I have found paint pens to be a godsend for creating the thin line markings required for the apron and gates. As I said before:
"They are so easy to use. You just shake and then press the nib down until paint arrives. They can produce a thicker line with a harder press and even better can be used with a ruler. Plus the paint dries in a matter of minutes and there is no messy cleanup. Simply replace the nib and they are good for storage."
Read more about my first dalliance with paint pens in this entry from way back in July 2015. As you can see below the L shaped pier has 13 gates on it. Mostly these fit A320/737NG sized aircraft (the 7 gates nearest the terminal on either side) however the 3 gates around the outer side of the dogleg will fit up to 757s. The gate, which will become gate 25, next to the United 767 with two lines on it, was originally going to fit a 767 however after I'd painted it I realised that the airbridge to the gate the 767 is in would not fit unless I moved the parking line. That's why it has two lines in the photo below - oops. So gate 25 will now also only fit up to a 757 leaving two gates for large widebodies (the 2 gates furthest from the terminal).
For the shorter curvier pier the gate markings are complicated by a pair of swing gates. There are 2 gates for up to A320/737NGs and 1 for up to a 757. The remaining 3 gates are for widebodies - one of which will fit an A380. As you can see in the gate occupied by the Cathay A330 this gate can instead fit a pair of A320s. I subsequently did the same for the A380 gate too so the maxiumum complement the pier can hold is 6 A320s, 1 757 and 1 77W or 2 A320s, 1 757, 2 77Ws and an A380. You'll notice this time I made sure the airbridge pier fits ahead of the 757!
You can also see above the beginnings of the connector fixing the pier to the main terminal. I want this to be like an extra wing of the terminal so it is quite large. As you can see it is constructed from card and masking tape. This is the first version. An updated version has a more sloping roof towards the rear.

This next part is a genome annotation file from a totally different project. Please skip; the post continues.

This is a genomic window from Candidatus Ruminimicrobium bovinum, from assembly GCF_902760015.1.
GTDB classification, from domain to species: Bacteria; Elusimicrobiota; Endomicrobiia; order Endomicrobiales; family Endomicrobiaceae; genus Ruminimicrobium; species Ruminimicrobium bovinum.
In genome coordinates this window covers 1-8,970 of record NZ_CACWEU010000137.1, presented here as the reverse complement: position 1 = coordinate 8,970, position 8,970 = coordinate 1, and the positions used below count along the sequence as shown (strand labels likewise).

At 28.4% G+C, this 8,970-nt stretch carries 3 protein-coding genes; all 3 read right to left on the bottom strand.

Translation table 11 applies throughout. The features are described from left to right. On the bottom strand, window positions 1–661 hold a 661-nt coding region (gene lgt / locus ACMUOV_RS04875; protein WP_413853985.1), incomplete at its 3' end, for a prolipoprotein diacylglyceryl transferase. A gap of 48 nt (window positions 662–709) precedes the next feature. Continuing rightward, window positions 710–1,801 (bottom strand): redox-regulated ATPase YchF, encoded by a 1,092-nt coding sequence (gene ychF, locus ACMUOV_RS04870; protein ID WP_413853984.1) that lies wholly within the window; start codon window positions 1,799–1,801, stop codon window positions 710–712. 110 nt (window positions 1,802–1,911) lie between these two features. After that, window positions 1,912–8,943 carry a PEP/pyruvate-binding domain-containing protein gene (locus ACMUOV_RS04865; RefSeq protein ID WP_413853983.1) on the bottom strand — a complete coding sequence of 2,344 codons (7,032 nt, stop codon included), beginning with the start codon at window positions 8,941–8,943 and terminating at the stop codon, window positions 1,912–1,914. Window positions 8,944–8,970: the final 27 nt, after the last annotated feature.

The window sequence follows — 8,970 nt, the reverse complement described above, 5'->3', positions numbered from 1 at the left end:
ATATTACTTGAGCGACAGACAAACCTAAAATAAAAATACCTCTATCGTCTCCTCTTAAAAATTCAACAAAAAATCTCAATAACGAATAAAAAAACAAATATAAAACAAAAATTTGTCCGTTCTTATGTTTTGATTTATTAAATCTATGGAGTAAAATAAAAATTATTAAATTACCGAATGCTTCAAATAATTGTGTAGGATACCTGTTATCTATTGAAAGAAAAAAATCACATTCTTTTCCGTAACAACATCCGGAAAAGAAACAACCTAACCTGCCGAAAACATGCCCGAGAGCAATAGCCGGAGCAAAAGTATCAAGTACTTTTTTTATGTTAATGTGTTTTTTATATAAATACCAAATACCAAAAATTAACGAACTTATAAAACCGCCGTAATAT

The last area of the new terminal is a small triangular corner area. I wasn't quite sure what to do with this but decided to connect it to the main terminal with a thin pier. This was made from the plastic packaging of a pen box, half one of the normal pier packets and some balsa wood. Obviously there's still plenty of work to be done on this part. Fitting it did however allow me to finalise the gates in this area which can fit 2 A320s and 1 A330. Below is the new pier before and after painting.
So that brings me to the end of this instalment. In the next part I branch out, quite literally, into a new area and take a look at trees and a new background for Xin Long.
I'm Richard Stretton, an aviation enthusiast and major collector of 400 scale model aircraft. This blog discusses ongoing events in the world of 400 scale.
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